Interviewer:  Okay, and so expanding on that your time at U of H what college were you in, any activities what was the major?

Mr. Wilson:  I was studying pre-law, whatever that means, so I was taking mainly business courses at the College of Business and then my wife decided that I either marry her or she was going to somebody else, so I said I will go ahead and get a Bachelor’s degree and go to law school later, you know how that is, I got my Bachelor’s degree and never got back to law, which is alright, so I received a Bachelor’s Degree and had to go double time in the summer, in order to complete enough hours to graduate.

Interviewer:  Okay, and then once you graduated after that what career did you?

Mr. Wilson:  Well I got married the day I graduated to my first wife, who also by the way is my only wife and I went into Government service, I served first at the University of Houston for about 8 or 9 months and then I got called into the Korean War, I was a Naval Officer in Japan.  And then when I came back I got a job working at the City Hall for about 3 years as an Assistant to the Mayor, and then Dwight Eisenhower appointed me to a Federal position, so I served 5 years in the Federal Government in the Executive Office of the President.  So I spent the first 12 years of my career into Government Service and then I returned to Houston to enter business, I was a real estate developer, my first project was Jamaica Beach in Galveston.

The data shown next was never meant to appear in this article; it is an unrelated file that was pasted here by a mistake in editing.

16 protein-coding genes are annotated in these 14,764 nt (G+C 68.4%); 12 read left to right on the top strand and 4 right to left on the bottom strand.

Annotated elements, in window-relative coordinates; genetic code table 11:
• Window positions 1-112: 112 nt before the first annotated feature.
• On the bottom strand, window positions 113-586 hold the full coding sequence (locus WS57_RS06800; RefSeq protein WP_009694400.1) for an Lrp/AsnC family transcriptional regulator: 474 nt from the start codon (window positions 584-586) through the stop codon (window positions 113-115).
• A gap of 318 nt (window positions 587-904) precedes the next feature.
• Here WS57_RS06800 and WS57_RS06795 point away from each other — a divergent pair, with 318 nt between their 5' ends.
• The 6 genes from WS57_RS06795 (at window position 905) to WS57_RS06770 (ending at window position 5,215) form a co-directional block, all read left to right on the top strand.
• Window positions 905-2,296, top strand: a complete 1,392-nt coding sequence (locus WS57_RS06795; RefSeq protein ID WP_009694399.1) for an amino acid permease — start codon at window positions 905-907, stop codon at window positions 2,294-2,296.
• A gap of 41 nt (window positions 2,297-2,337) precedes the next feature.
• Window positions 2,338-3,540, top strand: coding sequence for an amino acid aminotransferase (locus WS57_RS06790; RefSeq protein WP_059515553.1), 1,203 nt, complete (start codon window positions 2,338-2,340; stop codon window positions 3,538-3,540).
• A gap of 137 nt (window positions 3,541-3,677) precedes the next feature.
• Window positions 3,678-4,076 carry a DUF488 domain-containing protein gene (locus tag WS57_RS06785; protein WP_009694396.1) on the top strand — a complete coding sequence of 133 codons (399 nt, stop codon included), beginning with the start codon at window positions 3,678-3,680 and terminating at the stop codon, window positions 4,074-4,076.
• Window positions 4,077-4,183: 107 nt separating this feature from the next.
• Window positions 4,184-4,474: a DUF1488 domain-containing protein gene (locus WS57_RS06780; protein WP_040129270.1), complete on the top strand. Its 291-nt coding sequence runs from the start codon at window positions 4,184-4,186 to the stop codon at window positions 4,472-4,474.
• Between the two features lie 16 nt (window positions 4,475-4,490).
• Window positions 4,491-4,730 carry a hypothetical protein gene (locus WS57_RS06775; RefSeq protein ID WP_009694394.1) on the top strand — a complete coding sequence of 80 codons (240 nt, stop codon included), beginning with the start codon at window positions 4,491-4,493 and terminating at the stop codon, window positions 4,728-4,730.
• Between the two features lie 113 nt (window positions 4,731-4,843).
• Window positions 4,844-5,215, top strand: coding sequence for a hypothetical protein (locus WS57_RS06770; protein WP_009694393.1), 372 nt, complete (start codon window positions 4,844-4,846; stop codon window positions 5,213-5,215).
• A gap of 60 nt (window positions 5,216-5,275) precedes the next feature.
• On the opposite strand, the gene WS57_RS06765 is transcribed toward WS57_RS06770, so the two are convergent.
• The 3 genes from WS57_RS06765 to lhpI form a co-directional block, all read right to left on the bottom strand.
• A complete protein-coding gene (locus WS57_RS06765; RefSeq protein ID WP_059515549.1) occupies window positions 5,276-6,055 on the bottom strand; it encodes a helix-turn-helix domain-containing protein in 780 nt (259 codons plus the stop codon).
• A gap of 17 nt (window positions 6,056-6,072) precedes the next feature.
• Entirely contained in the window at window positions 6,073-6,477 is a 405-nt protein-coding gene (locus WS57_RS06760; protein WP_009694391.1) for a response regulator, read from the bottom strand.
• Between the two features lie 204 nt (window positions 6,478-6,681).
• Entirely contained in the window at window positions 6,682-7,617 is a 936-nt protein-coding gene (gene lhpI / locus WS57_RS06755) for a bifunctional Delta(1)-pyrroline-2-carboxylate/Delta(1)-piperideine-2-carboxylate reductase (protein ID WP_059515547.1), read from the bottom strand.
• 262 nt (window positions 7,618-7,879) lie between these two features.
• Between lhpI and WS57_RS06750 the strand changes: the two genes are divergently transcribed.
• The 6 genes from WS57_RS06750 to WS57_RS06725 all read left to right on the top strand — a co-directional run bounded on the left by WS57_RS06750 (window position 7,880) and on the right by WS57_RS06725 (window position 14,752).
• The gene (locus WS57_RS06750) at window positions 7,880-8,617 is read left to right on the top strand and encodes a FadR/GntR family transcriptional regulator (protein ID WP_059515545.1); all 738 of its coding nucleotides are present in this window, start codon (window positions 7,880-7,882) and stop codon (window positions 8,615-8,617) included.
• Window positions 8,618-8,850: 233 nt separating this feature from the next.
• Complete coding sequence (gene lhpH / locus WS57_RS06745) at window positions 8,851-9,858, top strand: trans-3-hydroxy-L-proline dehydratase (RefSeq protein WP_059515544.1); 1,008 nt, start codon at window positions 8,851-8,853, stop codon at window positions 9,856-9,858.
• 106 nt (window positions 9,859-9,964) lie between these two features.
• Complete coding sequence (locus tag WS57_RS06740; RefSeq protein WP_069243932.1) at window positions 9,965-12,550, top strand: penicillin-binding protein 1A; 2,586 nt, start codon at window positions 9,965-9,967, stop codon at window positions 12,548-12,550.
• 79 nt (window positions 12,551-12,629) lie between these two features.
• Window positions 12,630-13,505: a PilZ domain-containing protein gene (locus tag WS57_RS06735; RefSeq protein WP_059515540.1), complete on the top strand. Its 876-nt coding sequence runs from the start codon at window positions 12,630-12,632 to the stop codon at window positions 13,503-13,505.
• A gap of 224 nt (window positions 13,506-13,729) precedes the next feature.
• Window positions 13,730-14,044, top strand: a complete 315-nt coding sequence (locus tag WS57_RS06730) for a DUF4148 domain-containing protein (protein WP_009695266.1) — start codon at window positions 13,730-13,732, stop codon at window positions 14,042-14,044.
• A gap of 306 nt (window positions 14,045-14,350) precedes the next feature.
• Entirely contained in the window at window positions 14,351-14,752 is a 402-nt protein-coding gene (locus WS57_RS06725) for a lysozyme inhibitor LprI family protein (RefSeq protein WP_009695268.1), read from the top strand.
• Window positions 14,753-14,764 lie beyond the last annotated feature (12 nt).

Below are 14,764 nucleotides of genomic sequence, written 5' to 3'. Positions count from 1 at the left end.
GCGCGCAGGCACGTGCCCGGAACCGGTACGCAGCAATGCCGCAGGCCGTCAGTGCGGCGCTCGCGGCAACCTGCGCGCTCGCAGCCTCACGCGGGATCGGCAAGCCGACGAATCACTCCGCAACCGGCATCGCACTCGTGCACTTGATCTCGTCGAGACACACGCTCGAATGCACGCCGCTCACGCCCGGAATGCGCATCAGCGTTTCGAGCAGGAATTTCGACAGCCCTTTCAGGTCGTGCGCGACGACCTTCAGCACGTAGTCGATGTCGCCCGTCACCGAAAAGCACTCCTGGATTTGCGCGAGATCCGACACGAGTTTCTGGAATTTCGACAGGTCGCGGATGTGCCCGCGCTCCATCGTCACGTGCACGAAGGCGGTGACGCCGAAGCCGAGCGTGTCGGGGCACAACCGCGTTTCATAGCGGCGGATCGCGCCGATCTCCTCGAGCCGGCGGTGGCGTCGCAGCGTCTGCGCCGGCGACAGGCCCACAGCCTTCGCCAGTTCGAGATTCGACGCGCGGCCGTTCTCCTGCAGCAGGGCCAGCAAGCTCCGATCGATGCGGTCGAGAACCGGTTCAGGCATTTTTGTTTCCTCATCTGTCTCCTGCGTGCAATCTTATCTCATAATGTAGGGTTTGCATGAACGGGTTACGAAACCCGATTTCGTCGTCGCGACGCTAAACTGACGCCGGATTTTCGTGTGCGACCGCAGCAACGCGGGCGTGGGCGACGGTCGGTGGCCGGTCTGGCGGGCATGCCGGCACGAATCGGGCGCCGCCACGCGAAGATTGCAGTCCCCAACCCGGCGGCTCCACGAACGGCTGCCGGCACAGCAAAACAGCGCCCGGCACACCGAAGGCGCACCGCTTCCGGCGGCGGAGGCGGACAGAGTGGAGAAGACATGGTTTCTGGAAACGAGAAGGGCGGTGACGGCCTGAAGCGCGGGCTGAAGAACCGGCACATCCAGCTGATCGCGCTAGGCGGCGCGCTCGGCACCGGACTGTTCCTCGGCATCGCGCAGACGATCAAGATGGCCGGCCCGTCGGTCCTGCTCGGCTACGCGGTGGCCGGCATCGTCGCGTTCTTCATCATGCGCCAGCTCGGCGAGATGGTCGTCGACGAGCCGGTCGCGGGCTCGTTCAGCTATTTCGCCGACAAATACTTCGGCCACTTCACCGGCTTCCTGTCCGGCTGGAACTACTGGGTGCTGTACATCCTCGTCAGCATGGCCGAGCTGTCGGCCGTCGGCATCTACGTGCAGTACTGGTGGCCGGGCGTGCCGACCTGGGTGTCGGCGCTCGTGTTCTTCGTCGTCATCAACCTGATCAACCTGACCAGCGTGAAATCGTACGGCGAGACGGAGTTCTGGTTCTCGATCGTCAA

Interviewer:  Wow okay, and so then let’s go now to Frontier Fiesta, take us back, what was the creation, how did it start, can you take us there?

Mr. Wilson:  Frontier Fiesta was started before World War II in 1940 they had frontier fiesta it was a very modest enterprise, 1941 they had frontier fiesta and then because of World War II they suspended anything, suspended frontier fiesta and that was characteristic of World War II, we were serious, every person in America was fighting the war in one way or the other, it’s not like today where we have 1% of our people over there fighting for us and we don’t even inconvenience ourselves and we think we are doing our part when we applaud when a Veteran walks in or something, anyway it was a different time, everybody had their shoulder to the wheel, everybody was sacrificing for the war and so forth, so where was I.